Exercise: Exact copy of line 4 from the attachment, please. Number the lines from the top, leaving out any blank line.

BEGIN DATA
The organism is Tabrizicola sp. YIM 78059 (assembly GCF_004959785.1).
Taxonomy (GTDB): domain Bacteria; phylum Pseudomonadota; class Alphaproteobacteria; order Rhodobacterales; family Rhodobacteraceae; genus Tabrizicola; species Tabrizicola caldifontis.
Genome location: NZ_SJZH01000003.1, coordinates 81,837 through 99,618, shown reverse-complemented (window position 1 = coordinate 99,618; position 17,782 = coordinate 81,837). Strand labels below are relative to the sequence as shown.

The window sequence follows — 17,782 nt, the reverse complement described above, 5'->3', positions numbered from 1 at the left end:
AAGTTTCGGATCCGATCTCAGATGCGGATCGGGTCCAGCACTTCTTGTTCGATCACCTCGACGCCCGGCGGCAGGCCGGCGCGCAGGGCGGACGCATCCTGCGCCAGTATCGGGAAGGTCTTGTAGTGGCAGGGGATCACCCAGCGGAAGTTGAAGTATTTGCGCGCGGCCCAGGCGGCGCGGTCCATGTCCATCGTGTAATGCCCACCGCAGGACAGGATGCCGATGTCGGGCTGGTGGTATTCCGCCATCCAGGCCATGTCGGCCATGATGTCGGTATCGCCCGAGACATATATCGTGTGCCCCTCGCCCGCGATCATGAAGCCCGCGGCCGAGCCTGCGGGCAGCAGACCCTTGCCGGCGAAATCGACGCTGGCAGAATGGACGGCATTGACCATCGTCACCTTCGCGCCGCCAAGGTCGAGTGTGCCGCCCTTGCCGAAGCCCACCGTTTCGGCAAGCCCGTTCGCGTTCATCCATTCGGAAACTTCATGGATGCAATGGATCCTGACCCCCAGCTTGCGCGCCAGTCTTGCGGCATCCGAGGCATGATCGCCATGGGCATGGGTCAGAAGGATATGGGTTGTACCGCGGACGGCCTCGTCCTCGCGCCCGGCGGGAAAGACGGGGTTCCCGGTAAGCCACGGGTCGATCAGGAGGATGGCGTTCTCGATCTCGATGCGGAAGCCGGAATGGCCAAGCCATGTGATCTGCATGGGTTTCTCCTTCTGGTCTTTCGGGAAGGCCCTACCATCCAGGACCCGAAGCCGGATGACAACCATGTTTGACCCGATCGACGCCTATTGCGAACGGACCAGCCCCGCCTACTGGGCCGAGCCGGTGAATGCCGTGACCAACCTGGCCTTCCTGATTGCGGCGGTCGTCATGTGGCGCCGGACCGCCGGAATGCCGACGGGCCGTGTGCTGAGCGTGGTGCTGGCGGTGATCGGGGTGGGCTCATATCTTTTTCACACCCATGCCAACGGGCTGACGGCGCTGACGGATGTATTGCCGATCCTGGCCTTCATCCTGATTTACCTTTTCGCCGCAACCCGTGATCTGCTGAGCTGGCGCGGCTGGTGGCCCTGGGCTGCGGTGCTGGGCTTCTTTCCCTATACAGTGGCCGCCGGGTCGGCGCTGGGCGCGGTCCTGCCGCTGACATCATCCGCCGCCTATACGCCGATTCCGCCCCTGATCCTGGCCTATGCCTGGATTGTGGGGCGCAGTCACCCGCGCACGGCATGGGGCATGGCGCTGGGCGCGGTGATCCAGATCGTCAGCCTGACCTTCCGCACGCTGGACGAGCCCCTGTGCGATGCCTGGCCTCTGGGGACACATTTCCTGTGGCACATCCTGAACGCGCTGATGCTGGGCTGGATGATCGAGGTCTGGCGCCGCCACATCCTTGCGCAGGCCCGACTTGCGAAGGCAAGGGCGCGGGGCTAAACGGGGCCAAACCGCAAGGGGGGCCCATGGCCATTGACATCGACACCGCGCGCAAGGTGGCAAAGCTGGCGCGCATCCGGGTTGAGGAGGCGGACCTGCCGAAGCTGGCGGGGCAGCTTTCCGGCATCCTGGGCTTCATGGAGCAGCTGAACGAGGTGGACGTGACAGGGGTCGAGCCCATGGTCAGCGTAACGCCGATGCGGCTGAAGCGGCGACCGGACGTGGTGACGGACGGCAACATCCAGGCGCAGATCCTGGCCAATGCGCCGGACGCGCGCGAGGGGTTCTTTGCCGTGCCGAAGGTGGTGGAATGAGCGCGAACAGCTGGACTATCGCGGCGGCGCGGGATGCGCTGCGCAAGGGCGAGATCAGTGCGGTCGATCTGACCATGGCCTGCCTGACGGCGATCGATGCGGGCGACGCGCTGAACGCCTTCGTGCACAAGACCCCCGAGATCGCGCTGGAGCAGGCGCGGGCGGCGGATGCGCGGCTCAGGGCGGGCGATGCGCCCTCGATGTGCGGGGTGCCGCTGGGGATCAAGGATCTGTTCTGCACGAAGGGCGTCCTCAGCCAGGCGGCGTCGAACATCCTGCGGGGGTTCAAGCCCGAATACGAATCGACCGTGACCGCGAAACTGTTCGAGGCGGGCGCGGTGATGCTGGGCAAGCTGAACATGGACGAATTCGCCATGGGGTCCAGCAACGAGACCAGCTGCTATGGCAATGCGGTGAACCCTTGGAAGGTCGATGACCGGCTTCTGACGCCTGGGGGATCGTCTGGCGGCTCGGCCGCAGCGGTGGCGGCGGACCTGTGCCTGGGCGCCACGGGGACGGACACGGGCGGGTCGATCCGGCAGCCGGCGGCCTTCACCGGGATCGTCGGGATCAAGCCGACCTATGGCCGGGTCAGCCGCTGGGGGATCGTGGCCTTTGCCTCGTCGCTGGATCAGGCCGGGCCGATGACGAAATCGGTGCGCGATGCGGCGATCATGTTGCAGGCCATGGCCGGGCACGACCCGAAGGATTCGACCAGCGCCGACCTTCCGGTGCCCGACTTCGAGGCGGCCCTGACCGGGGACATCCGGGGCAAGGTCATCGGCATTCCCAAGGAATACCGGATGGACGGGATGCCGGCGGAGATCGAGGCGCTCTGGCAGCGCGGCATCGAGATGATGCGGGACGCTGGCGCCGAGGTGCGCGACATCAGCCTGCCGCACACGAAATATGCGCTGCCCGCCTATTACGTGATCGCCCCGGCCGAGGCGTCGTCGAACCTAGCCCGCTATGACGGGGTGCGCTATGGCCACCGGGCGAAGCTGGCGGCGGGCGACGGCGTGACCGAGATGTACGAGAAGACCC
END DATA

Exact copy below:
The window sequence follows — 17,782 nt, the reverse complement described above, 5'->3', positions numbered from 1 at the left end: